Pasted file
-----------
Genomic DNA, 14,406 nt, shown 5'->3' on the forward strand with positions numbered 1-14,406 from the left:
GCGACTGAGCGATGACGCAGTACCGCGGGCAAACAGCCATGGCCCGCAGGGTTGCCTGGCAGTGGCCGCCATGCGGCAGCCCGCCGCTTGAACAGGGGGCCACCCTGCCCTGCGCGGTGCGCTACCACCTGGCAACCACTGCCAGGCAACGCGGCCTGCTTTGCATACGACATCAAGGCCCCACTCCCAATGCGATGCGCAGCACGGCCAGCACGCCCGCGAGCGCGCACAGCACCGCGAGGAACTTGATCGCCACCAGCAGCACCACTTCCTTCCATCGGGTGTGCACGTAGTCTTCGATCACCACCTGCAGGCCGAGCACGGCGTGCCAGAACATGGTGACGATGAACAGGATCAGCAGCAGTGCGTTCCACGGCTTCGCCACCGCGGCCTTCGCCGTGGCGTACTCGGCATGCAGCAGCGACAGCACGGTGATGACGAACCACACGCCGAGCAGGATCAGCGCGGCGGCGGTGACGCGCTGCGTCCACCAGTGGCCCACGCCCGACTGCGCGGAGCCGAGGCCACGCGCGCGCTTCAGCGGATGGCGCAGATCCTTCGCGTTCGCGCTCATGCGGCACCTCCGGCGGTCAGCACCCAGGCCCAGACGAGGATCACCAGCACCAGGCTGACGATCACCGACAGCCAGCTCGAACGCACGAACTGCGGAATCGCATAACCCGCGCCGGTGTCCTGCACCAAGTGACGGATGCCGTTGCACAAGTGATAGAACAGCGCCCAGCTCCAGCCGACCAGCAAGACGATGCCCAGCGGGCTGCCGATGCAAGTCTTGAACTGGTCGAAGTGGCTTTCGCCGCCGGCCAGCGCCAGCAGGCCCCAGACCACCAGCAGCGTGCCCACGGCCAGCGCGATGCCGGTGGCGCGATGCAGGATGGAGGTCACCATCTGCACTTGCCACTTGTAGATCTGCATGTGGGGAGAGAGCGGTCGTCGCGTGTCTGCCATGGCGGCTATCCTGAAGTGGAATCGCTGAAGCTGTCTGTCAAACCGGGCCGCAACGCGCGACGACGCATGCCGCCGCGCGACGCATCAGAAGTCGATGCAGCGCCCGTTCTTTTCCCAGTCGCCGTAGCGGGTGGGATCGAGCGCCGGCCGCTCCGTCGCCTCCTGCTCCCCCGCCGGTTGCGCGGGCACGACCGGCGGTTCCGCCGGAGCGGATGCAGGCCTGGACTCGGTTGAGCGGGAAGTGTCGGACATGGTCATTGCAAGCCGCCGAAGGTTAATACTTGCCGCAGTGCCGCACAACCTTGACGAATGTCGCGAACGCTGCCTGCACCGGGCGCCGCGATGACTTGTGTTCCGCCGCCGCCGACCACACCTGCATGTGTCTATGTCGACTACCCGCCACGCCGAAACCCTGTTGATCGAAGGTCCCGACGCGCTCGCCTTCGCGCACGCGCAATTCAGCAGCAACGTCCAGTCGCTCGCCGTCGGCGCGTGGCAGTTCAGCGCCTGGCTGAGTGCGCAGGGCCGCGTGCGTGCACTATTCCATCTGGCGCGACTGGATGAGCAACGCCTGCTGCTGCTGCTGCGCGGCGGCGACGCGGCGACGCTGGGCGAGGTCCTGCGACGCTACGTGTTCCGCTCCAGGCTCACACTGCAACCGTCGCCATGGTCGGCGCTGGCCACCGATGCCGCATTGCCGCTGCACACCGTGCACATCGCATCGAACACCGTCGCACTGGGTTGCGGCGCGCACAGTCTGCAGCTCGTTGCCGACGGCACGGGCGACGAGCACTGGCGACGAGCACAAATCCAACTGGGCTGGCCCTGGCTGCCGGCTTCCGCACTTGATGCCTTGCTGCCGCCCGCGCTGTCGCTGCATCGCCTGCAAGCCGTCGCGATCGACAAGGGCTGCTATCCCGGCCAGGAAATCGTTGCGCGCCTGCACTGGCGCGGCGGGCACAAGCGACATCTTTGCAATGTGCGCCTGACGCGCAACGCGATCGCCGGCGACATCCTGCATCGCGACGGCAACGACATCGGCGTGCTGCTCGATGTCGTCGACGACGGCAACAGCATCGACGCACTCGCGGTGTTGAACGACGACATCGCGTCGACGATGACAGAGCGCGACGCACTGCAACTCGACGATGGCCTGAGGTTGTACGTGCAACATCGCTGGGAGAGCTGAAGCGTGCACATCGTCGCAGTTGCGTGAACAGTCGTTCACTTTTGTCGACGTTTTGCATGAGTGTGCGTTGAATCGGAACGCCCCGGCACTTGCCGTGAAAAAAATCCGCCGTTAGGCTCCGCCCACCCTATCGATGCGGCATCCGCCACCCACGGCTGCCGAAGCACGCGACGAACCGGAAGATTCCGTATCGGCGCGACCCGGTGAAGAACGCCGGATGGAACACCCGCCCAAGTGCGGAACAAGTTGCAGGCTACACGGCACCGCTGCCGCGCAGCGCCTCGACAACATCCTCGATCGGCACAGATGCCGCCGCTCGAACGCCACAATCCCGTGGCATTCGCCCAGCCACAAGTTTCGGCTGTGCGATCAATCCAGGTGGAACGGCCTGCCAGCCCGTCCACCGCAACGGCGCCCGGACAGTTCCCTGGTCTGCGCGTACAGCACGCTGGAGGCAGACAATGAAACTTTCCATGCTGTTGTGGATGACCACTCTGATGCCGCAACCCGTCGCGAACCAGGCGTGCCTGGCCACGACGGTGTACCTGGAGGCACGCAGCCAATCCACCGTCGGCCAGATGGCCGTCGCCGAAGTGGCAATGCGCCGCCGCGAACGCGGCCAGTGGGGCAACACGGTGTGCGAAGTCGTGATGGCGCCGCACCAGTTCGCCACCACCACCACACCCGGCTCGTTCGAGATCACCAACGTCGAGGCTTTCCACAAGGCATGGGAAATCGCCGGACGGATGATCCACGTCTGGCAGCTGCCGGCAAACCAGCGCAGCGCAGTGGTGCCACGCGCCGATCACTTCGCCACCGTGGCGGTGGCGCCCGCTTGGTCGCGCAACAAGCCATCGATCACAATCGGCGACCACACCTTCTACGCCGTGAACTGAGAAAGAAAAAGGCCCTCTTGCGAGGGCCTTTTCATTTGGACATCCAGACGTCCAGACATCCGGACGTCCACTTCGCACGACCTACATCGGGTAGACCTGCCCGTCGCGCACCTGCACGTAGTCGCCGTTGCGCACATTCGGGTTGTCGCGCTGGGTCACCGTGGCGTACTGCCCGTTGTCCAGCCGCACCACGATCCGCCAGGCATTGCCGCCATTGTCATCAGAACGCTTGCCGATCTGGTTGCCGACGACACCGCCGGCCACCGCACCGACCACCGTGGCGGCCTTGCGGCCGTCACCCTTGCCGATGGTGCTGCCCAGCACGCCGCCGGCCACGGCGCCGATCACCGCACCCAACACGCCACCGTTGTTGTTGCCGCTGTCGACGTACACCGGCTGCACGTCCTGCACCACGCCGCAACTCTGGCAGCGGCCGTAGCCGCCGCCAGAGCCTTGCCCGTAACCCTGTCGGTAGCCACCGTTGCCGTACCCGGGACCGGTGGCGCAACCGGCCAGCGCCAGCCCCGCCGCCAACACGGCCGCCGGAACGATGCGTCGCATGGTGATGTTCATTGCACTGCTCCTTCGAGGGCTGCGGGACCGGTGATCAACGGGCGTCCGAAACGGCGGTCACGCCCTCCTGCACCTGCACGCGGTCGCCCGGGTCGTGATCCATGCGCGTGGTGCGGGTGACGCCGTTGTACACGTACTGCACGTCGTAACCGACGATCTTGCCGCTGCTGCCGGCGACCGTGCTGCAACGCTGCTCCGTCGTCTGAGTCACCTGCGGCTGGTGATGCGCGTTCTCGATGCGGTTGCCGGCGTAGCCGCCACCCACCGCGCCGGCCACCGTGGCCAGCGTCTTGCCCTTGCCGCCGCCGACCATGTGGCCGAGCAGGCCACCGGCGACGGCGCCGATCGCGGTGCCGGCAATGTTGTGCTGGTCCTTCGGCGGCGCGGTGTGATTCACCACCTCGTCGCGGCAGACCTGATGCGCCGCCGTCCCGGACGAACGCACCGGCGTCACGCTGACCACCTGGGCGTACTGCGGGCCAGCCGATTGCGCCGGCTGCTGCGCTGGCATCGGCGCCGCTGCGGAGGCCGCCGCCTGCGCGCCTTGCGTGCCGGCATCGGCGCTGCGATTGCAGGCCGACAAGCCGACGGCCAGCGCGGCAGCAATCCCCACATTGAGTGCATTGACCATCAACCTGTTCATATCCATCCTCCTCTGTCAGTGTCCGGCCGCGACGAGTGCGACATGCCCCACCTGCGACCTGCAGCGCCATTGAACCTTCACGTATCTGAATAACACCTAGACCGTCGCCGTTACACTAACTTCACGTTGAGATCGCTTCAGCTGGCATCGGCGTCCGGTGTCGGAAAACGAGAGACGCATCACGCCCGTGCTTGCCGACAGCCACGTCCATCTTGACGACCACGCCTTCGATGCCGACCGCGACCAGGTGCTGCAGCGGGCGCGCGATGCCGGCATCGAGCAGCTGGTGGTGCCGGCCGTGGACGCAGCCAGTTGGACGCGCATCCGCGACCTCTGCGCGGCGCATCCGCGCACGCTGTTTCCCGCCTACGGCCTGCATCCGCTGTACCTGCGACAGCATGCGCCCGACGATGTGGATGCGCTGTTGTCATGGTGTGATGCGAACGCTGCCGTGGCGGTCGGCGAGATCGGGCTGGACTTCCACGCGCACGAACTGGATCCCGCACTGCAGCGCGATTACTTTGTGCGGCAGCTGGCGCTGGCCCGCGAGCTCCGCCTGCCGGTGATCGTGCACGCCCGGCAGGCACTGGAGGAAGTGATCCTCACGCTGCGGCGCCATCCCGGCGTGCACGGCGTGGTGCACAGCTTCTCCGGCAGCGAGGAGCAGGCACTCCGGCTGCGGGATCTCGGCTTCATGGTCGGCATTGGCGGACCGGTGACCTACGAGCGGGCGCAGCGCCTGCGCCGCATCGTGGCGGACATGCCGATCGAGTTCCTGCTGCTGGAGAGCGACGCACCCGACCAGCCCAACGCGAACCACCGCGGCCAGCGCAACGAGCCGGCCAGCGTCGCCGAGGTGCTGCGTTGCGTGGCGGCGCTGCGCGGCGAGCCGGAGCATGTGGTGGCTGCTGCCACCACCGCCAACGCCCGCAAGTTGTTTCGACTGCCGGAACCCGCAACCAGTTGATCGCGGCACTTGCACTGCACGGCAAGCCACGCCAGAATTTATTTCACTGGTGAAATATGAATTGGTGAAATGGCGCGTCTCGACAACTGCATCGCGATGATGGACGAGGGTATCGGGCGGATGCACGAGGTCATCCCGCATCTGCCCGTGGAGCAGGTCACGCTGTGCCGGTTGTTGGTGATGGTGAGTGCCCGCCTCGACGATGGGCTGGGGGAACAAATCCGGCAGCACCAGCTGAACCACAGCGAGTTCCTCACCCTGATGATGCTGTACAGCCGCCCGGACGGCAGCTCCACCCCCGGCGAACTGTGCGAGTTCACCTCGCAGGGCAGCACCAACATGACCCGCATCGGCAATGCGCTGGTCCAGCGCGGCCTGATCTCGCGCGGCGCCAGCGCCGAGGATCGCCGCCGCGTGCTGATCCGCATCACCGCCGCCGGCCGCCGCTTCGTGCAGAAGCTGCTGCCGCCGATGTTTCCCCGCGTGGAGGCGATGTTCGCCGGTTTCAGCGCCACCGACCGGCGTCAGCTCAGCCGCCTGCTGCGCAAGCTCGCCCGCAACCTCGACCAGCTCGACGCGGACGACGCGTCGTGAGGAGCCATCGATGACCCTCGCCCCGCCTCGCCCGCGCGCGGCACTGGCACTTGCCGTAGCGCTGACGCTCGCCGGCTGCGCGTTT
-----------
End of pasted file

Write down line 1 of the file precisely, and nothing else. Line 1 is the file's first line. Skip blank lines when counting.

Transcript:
Genomic DNA, 14,406 nt, shown 5'->3' on the forward strand with positions numbered 1-14,406 from the left: